In this joint blog from the Environment Agency and the Met Office, we look at the issue of so-called ‘super tides’.
There has been a lot of media coverage about the potential impact of so-called ‘super tides’, which are due from today (Friday, 20 February) through to Monday.
So what are ‘super tides’?
Tides are governed by the gravitational pull of the moon and, to a lesser extent, the sun. Because the sun and moon go through different alignment, this affects the size of the tides.
When the gravitational pull of the sun and moon combine, we see larger than average tides – known as spring tides. When the gravitational pulls offset each other, we get smaller tides known as neap tides. We see two periods of spring and neap tides roughly every month.
However there is a longer cycle at work too, associated with the gravitational pull of the planets in the solar system. This means we can see additional, albeit relatively small, increases and decreases in the size of spring and neap tides over long periods of time.
We are currently at the height of those increases, so the astronomical tide is at an 18-year peak – although this is only a few centimetres bigger than a more average spring tide.
What is the role of the weather in sea levels?
It’s important to realise that just because we are expecting big astronomical tides over the next few days, these won’t cause the highest sea levels we’ve seen – even in the last few years. That’s because the weather can have a much bigger impact on sea level than the 18-year tidal cycle.
Strong winds can pile up water on coastlines, and low pressure systems can also cause a localised rise in sea level. Typically the difference in water level caused by the weather can be between 20 and 30cm, but it can be much bigger.
We work with other organisations as part of the National Tide and Sea Level Facility to forecast these surges. You can see a live example here: http://www.ntslf.org/storm-surges/latest-surge-forecast?port=Avonmouth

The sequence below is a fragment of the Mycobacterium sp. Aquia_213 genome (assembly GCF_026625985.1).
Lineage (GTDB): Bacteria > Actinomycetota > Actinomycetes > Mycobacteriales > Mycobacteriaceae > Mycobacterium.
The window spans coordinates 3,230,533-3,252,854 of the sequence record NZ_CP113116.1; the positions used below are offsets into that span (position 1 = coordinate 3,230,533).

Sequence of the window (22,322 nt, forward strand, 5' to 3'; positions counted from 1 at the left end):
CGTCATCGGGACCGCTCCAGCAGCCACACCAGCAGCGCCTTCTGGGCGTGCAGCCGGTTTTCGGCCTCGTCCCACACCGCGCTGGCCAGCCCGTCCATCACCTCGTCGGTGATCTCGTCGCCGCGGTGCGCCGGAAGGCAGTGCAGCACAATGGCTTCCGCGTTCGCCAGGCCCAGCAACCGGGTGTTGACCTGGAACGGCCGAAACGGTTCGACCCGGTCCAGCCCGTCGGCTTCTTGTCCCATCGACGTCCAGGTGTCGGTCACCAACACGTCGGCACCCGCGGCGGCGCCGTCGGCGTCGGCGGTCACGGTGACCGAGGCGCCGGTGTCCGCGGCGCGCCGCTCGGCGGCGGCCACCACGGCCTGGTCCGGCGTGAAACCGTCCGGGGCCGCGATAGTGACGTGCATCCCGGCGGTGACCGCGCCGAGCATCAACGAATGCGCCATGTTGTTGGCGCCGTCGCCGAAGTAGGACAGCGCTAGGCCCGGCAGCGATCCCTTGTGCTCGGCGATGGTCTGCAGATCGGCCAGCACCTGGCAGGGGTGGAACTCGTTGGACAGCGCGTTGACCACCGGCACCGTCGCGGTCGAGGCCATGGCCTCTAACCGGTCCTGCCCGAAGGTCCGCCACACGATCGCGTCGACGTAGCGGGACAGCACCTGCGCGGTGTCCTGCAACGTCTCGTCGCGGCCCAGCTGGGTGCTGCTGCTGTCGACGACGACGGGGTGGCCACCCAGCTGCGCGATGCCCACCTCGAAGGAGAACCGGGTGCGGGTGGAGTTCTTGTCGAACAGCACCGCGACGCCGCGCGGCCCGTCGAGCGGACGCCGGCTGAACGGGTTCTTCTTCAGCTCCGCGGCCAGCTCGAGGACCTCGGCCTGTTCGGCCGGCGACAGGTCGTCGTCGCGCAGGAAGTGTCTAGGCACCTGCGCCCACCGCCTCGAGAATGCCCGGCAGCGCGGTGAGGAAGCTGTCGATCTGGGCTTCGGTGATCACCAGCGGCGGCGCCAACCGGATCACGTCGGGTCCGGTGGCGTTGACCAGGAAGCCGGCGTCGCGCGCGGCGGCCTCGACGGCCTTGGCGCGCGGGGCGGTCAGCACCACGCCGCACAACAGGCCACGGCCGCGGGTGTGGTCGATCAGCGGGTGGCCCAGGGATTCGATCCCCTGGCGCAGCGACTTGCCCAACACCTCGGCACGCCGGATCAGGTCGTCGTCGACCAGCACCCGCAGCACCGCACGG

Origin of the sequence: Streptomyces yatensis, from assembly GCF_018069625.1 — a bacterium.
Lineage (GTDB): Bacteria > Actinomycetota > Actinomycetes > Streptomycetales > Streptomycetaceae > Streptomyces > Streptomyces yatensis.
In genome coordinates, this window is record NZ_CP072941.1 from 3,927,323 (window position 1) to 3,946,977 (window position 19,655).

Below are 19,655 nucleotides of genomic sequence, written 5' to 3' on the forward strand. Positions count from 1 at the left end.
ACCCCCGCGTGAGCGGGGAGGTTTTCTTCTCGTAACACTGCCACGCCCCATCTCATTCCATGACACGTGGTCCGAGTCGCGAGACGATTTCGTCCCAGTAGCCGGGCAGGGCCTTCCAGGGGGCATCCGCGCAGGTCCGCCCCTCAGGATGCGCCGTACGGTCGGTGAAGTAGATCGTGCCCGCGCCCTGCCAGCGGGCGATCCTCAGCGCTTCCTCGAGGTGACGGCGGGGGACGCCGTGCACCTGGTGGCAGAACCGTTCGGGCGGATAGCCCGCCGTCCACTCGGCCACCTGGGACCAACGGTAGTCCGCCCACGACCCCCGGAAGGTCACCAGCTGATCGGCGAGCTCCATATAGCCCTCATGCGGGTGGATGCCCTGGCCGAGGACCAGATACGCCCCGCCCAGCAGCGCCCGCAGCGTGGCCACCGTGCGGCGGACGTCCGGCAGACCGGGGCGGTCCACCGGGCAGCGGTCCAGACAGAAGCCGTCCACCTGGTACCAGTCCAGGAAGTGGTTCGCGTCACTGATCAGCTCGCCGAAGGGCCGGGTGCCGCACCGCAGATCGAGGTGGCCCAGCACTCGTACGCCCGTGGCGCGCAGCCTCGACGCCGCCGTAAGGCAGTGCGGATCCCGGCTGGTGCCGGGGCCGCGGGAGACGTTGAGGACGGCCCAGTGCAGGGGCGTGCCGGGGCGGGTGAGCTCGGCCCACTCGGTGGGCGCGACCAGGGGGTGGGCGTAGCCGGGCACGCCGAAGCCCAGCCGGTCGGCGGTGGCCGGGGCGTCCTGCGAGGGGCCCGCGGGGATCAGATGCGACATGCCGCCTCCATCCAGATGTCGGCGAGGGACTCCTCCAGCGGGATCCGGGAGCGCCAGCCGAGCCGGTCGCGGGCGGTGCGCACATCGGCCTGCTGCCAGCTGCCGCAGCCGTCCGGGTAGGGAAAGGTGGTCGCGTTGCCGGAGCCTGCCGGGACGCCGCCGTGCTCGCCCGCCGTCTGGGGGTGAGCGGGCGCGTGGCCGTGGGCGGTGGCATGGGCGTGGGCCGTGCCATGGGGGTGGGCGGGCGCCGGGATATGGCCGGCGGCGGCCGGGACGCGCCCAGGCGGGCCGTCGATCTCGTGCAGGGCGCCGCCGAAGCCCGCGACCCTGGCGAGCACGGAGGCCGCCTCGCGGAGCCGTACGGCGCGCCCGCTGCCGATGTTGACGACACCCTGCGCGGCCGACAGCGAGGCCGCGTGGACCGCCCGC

On the 5 December 2013, for example, the weather created a storm surge that increased the water level by up to 2 metres. Although an estimated 2,800 properties flooded, more than 800,000 properties were protected from flooding thanks to more than 2,800 kilometres of flood schemes. The Environment Agency also provided 160,000 warnings to homes and businesses to give people vital time to prepare.
This highlights the importance of the Met Office and the Environment Agency working together to look at the combined impact of astronomical tides, wind, low pressure and waves on flood schemes to assess the potential impacts for communities around our coast.
Will we see coastal flooding this weekend?
Given the height of the tides there may be some localised flooding. Weather isn’t playing a large part in water levels over the next few days, although strong winds on Monday are likely to generate some large waves and push up sea levels slightly. This is nothing unusual for winter. You can see more about what weather to expect with the Met Office’s forecasts and severe weather warnings.
The Environment Agency and the Met Office are working together to closely monitor the situation, and the Environment Agency will issue flood alerts and warnings as required.
In the Humber Estuary, for example, we are expecting total water levels of between 4.20-4.39 metres – well below record levels of 5.22 metres.
John Curtin, Environment Agency’s Director of Incident Management and Resilience, said: “We are monitoring the situation closely with the Met Office and will issue flood alerts and warnings as required.
“It’s possible we could see some large waves and spray and urge people to take care near coastal paths and promenades and not to drive through flood water.
“However, we can only get a warning to you if you’ve signed up to our free service. People can also see their flood risk and keep up to date with the latest situation on the GOV.UK website at or follow @EnvAgency and #floodaware on Twitter for the latest flood updates.”
You can watch John explaining the Environment Agency’s flood warnings here: